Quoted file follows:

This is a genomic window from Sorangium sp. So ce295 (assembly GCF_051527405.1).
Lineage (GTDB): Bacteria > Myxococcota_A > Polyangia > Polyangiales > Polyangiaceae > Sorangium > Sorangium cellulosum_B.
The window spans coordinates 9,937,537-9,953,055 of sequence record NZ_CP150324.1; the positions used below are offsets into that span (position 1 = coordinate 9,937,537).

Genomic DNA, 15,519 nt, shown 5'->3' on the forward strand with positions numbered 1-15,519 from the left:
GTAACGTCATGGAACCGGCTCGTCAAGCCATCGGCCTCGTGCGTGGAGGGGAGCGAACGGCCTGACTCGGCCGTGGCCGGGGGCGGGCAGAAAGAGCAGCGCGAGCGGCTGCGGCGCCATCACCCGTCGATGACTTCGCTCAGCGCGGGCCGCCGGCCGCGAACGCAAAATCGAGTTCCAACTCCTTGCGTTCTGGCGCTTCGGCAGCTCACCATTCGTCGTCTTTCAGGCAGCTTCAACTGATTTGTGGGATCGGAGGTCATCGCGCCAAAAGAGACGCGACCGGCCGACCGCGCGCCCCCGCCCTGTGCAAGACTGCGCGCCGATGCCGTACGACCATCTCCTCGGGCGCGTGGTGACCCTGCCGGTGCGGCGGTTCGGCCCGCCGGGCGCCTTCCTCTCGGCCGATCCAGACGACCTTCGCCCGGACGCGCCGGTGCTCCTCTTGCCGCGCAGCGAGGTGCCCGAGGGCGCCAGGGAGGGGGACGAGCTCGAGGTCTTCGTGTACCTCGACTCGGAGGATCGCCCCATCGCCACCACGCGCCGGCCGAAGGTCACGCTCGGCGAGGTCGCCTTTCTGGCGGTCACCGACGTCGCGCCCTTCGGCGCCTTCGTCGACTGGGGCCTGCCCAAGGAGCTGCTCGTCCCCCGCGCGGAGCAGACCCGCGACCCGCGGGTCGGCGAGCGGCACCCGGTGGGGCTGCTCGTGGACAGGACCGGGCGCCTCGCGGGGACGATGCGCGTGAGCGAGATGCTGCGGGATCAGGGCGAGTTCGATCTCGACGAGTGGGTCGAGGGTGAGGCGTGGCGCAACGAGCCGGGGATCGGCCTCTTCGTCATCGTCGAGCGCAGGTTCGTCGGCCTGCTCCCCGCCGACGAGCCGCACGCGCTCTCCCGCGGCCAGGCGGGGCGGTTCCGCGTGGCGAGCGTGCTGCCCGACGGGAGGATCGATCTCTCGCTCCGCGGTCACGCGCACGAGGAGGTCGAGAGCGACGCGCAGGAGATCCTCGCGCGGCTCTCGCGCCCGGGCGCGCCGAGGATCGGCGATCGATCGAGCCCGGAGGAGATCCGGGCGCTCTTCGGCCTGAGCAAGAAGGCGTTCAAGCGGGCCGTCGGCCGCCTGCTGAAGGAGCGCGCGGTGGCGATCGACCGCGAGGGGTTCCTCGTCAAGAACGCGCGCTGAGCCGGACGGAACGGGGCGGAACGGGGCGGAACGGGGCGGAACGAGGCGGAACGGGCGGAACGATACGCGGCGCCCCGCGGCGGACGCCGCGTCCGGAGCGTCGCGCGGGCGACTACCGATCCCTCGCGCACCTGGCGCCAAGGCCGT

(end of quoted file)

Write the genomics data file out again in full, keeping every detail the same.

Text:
This is a genomic window from Sorangium sp. So ce295 (assembly GCF_051527405.1).
Lineage (GTDB): Bacteria > Myxococcota_A > Polyangia > Polyangiales > Polyangiaceae > Sorangium > Sorangium cellulosum_B.
The window spans coordinates 9,937,537-9,953,055 of sequence record NZ_CP150324.1; the positions used below are offsets into that span (position 1 = coordinate 9,937,537).

Genomic DNA, 15,519 nt, shown 5'->3' on the forward strand with positions numbered 1-15,519 from the left:
GTAACGTCATGGAACCGGCTCGTCAAGCCATCGGCCTCGTGCGTGGAGGGGAGCGAACGGCCTGACTCGGCCGTGGCCGGGGGCGGGCAGAAAGAGCAGCGCGAGCGGCTGCGGCGCCATCACCCGTCGATGACTTCGCTCAGCGCGGGCCGCCGGCCGCGAACGCAAAATCGAGTTCCAACTCCTTGCGTTCTGGCGCTTCGGCAGCTCACCATTCGTCGTCTTTCAGGCAGCTTCAACTGATTTGTGGGATCGGAGGTCATCGCGCCAAAAGAGACGCGACCGGCCGACCGCGCGCCCCCGCCCTGTGCAAGACTGCGCGCCGATGCCGTACGACCATCTCCTCGGGCGCGTGGTGACCCTGCCGGTGCGGCGGTTCGGCCCGCCGGGCGCCTTCCTCTCGGCCGATCCAGACGACCTTCGCCCGGACGCGCCGGTGCTCCTCTTGCCGCGCAGCGAGGTGCCCGAGGGCGCCAGGGAGGGGGACGAGCTCGAGGTCTTCGTGTACCTCGACTCGGAGGATCGCCCCATCGCCACCACGCGCCGGCCGAAGGTCACGCTCGGCGAGGTCGCCTTTCTGGCGGTCACCGACGTCGCGCCCTTCGGCGCCTTCGTCGACTGGGGCCTGCCCAAGGAGCTGCTCGTCCCCCGCGCGGAGCAGACCCGCGACCCGCGGGTCGGCGAGCGGCACCCGGTGGGGCTGCTCGTGGACAGGACCGGGCGCCTCGCGGGGACGATGCGCGTGAGCGAGATGCTGCGGGATCAGGGCGAGTTCGATCTCGACGAGTGGGTCGAGGGTGAGGCGTGGCGCAACGAGCCGGGGATCGGCCTCTTCGTCATCGTCGAGCGCAGGTTCGTCGGCCTGCTCCCCGCCGACGAGCCGCACGCGCTCTCCCGCGGCCAGGCGGGGCGGTTCCGCGTGGCGAGCGTGCTGCCCGACGGGAGGATCGATCTCTCGCTCCGCGGTCACGCGCACGAGGAGGTCGAGAGCGACGCGCAGGAGATCCTCGCGCGGCTCTCGCGCCCGGGCGCGCCGAGGATCGGCGATCGATCGAGCCCGGAGGAGATCCGGGCGCTCTTCGGCCTGAGCAAGAAGGCGTTCAAGCGGGCCGTCGGCCGCCTGCTGAAGGAGCGCGCGGTGGCGATCGACCGCGAGGGGTTCCTCGTCAAGAACGCGCGCTGAGCCGGACGGAACGGGGCGGAACGGGGCGGAACGGGGCGGAACGAGGCGGAACGGGCGGAACGATACGCGGCGCCCCGCGGCGGACGCCGCGTCCGGAGCGTCGCGCGGGCGACTACCGATCCCTCGCGCACCTGGCGCCAAGGCCGT